We’re sure you already know that credit checks are used to determine your creditworthiness. From a lender’s point of view—whether a landlord or a bank—your credit score is a measure of how likely you are to repay loans or make recurring payments, such as rent, on time. That’s why checking your credit is one of the best ways to stay up to date on your financial well-being. Being in the know about the state of your credit can help you determine whether you will qualify for specific apartments, mortgages, loans, credit cards, and much more. Let’s dive into credit checks: what they are, how they’re used, and their impact on your financial success.
A credit check is performed by making an inquiry into your credit history—a record of the details of all your credit accounts. This record indicates how successfully you have handled your credit and debt and is made up of:
Your payment history
The types of credit you have
The balance of each line of credit
Your credit limit
Whether you have filed for bankruptcy, had a home foreclosed, or had personal property repossessed
So, where exactly is your credit report?
Credit reports are maintained by companies known as credit bureaus (also called credit reporting agencies). The three major credit reporting agencies in the U.S. are Experian, Equifax, and TransUnion. Lenders and relevant parties can check your credit reports through these bureaus by performing two types of credit checks: soft inquiries or hard inquiries.
Many people believe that checking your credit will lower your credit score. However, this isn’t always the case. There are two types of credit checks: hard and soft. Hard credit inquiries are often used by lenders after you submit an application for a line of credit, such as a credit card, car or personal loan, or a mortgage. Hard credit inquiries can lower your score slightly. However, as Steve Weisman, attorney and senior lecturer in law, taxation, and financial planning at Bentley University, assures, they generally aren’t “as significant a factor (in your score) as whether you’re paying your bills on time, how much of your open credit you’ve used or the length of your credit history.”
Furthermore, certain hard inquiries—such as those used while rate-shopping for things like auto loans or mortgages—are frequently ignored, as opposed to those used to apply for multiple new lines of credit over a short period of time.
Soft credit inquiries, on the other hand, do not affect your score. You can perform soft credit checks on your own through a number of free apps and websites. Whether a lender, landlord, service provider, or financial institution will use a hard or soft inquiry to check your credit isn’t always obvious. The only way to know for sure which type of check will be performed—and, by extension, whether your score will be affected—is to ask.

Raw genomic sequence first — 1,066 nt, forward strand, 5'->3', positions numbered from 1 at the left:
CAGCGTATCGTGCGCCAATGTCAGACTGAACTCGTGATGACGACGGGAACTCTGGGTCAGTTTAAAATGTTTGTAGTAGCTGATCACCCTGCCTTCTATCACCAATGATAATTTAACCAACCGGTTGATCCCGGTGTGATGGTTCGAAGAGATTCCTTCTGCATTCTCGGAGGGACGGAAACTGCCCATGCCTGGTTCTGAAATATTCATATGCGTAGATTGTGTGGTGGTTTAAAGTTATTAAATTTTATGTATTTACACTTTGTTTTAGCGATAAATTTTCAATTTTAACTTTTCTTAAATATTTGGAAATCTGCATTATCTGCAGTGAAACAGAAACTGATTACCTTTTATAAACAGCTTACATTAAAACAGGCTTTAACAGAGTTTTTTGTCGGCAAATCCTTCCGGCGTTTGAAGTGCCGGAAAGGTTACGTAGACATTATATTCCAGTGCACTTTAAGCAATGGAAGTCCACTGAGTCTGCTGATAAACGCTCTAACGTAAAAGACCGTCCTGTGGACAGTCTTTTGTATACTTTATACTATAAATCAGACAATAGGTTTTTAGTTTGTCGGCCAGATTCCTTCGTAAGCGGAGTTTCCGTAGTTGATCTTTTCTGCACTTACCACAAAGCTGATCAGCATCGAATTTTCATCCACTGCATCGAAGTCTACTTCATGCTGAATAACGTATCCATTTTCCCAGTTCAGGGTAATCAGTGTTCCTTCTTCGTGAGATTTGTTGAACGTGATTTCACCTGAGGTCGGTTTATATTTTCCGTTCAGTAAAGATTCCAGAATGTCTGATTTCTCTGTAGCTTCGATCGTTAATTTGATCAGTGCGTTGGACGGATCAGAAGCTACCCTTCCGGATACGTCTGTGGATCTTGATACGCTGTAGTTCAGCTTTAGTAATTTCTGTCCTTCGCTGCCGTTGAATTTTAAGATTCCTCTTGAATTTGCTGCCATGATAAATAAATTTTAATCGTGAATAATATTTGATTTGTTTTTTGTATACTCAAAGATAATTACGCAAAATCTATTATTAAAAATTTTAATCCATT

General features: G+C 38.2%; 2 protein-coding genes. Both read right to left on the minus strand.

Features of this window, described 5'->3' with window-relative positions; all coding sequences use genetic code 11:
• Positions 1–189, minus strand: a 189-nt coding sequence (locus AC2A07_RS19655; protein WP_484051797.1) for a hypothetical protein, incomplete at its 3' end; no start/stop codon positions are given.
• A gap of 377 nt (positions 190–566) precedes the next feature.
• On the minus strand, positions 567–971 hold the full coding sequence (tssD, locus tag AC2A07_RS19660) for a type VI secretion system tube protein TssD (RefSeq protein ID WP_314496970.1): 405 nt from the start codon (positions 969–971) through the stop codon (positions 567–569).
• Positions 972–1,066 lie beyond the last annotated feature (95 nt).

Credit checks are used to decide whether you qualify for credit, and if you do, what your terms, credit limit, and interest rates will be. Both hard and soft credit checks are used to determine your creditworthiness. How and when each of these types of inquiries is used depends largely on the purpose of the check and the type of lender or institution making an inquiry. Hard inquiries are performed only when you permit certain businesses to do so. These inquiries are used by lenders when you apply for lines of credit. They could lower your credit score very slightly and are visible by other businesses when they check your credit.
Unlike hard inquiries, soft credit inquiries may be performed without you even knowing it. For example, if you’ve ever received a promotional credit card offer in the mail, the company that sent it likely performed a soft credit check on you—it wouldn’t make sense for them to offer a credit card to someone who wouldn’t even qualify. In some cases, employers perform background checks—they may be more confident in the responsibility of employees with good credit than those with considerably less-than-perfect scores.
Checking your credit regularly is an important tool for protecting your financial security. Staying informed about what’s going on helps you spot errors that may affect your score (which makes it more difficult to get approved for loans) and identify fraudulent activity. Worried that checking your credit will lower your credit score? Don’t be—checking your own credit score is a soft inquiry, which won’t hurt your credit score at all.
Some personal finance companies, finance apps, and websites allow you to get free credit reports on demand. You can also check your credit report once a year straight from any (or all) of the three major credit reporting agencies: Experian, Equifax, or TransUnion. Here at Personify Financial, we value the importance of taking your credit into your own hands. That’s why we provide all our customers with their FICO Scores—entirely free.